Project Based Learning is a student centered framework that encourages inquiry through research, problem solving, interviews, and exploration. It values student groups dialoguing together to construct their own meaning about important content questions. It is a natural fit for teaching methods such as discovery learning, simulations, design your own experiment, and vertical whiteboards. PBL encourages students to build on their background knowledge through experiences and exposure to new information.
But what about when there are important gaps between what students know and need to know to solve the problems embedded into the project? As teachers, we have an obligation to meet the required standards of our district and state and district. How can we be assured that all students learn the necessary content in PBL? Teachers do have a responsibility in PBL to constantly use formative assessments to make sure students are on track. And it is not “against the rules” to use direct instruction when needed! Direct instruction gets a bad rap, but pretty much every teacher uses it. We know that lectures by themselves are one of the least effective learning strategies.
So how can PBL teachers effectively provide direct instruction? Here are a variety of effective methods that I have used. Most of these strategies assume a PBL framework with project work time happening for the class as a whole, while a subset of students are attending the workshop with the teacher or expert.
Stations are an elementary staple that are a natural fit with PBL. Student groups move in rotation to different spots in the room and complete various tasks. One station can be with the teacher, who leads a mini-lesson on a core concept. Benefits include movement, variety of tasks, and allowing the teacher to focus on a small group of students at once. Stations work great with literacy, reading, and mathematical concepts. Middle and high school teachers should try using stations too.
If students are assigned roles during the project, consider a workshop for just one set of roles. Give the class project work time and then call out just the editors or the tech gurus from each group for specific instructions or resources. If you aren’t using specific roles, have each group choose one representative to attend the workshop and report back to the group. Role based workshops encourage collaboration as the groups depend on each other for information and resources.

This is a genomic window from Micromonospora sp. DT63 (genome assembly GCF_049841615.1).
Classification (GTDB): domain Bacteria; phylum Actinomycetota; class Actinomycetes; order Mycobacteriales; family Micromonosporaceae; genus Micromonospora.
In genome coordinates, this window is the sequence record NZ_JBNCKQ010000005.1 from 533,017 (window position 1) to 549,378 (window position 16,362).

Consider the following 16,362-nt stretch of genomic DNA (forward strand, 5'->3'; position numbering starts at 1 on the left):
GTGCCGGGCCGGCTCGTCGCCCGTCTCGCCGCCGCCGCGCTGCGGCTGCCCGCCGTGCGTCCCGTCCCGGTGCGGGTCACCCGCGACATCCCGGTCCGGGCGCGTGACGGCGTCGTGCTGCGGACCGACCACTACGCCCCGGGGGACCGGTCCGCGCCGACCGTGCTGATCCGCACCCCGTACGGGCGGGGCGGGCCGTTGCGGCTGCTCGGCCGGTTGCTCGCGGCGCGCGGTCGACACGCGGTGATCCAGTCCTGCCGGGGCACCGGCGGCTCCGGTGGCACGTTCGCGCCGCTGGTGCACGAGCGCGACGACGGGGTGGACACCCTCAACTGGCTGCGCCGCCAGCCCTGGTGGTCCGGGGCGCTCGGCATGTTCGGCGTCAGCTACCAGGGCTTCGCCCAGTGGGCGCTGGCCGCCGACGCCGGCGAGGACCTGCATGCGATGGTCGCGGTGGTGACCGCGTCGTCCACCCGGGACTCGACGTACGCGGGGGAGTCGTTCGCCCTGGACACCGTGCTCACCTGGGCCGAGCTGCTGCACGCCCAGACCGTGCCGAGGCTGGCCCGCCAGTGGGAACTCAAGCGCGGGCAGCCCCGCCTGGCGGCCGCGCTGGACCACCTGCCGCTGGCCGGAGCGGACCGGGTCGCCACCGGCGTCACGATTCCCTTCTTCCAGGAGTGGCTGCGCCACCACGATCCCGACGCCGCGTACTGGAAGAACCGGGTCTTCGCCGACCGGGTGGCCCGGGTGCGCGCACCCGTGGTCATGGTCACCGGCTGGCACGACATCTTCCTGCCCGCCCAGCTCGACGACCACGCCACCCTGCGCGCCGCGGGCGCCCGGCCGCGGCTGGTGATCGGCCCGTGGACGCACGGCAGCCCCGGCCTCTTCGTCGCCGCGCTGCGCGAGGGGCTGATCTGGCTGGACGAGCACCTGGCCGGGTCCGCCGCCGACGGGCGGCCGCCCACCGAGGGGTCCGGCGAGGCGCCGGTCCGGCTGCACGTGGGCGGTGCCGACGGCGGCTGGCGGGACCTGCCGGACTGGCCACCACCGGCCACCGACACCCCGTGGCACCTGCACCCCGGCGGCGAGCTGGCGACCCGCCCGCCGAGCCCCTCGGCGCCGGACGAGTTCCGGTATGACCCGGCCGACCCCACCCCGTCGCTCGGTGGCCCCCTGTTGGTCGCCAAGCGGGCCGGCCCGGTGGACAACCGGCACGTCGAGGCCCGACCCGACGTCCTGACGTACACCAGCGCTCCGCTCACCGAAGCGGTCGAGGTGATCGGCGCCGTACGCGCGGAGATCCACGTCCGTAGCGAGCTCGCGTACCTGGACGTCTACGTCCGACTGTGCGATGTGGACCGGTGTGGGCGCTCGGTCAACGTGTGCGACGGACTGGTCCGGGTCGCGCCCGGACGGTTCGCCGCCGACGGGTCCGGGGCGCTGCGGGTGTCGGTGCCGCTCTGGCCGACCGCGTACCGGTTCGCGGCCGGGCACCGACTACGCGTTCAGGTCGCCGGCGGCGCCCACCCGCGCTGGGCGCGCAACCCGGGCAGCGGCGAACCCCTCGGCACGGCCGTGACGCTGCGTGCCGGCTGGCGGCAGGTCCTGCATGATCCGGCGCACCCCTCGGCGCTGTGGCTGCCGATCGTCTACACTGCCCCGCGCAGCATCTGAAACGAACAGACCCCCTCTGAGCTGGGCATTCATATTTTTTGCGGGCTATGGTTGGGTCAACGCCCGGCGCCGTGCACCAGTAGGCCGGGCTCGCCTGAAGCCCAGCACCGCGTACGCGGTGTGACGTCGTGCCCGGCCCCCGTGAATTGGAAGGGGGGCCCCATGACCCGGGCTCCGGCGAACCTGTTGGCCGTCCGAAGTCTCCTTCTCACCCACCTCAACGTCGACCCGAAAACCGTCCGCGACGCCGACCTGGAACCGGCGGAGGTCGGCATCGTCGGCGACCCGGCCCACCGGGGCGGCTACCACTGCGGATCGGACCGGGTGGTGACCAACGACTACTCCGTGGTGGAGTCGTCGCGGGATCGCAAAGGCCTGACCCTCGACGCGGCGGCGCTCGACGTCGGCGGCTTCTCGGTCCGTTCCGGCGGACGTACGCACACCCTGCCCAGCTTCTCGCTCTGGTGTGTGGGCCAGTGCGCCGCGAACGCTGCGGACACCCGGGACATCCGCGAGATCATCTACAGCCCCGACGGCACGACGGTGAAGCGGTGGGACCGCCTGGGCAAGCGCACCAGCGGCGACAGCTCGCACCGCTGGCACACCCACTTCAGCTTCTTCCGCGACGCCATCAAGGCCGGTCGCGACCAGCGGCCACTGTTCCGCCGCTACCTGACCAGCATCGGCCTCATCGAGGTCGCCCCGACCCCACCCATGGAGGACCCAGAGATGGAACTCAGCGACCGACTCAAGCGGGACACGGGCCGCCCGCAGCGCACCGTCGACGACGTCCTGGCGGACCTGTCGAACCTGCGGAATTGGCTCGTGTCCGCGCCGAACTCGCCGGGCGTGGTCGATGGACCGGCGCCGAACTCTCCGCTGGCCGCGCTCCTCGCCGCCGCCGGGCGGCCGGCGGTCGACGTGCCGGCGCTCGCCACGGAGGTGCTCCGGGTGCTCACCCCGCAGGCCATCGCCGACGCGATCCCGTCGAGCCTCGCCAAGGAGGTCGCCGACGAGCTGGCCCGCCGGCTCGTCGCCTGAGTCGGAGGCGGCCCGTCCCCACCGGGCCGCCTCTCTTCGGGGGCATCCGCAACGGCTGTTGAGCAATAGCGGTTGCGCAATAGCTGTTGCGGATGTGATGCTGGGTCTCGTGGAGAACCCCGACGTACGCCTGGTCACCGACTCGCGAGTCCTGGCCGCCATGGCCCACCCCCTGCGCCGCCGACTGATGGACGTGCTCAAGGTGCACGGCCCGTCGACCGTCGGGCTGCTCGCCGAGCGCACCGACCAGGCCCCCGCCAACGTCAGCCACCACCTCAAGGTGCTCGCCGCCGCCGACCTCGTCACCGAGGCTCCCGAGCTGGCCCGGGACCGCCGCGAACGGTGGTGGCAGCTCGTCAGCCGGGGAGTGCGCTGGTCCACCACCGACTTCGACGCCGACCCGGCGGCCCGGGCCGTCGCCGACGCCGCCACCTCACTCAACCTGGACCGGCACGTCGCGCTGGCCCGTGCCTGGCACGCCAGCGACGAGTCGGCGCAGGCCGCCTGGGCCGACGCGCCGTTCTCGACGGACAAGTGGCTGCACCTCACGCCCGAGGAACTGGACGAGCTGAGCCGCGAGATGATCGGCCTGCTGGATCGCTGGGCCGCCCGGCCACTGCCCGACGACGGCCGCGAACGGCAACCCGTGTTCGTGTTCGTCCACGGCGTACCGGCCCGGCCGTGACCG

5 Minute “Lecture”
Instead of having students come to your teacher station, go to them! Prepare a 5 minute mini-lesson based on a gap in student understanding or an unanswered “Need to Know.” Give students an extended block of work time. Work your way around the room checking in with each group’s progress. In a dialogue style “deliver” the mini lesson during a group conversation. Students will be focused, as you are only talking to their group and you can easily check for understanding. By the end of the hour, you have effectively met with each group and incognito taught your content.
Flip the Script
How many times have you given a lecture and then assigned a related practice activity, only to have half the class need help getting started? We have all been frustrated when students don’t pay attention to our whole class instruction. Instead try giving students the practice activity first, knowingly that most will not be able to do it. Allow five minutes of struggle and when the inevitable hands start popping up say, “Looks like we could use a workshop on this.” Then give the instruction that you traditionally gave first. Many students need to experience the struggle before they are ready to listen. Some students won’t need any help and they can continue on their own without you!
One of the weaknesses of whole class lectures is that they do not allow for differentiation. They tend to treat every student as needing the exact, same information. With PBL, it makes sense to use formative assessments to determine which students need specific help. Then the following day, mandatory workshops can be given for a subset of students who have misunderstandings, were absent, or just need more practice with the teacher. Many of the requirements for IEP’s or scaffolds for EL students can be given in this format (without labeling students) but also offered for general education students who need help too.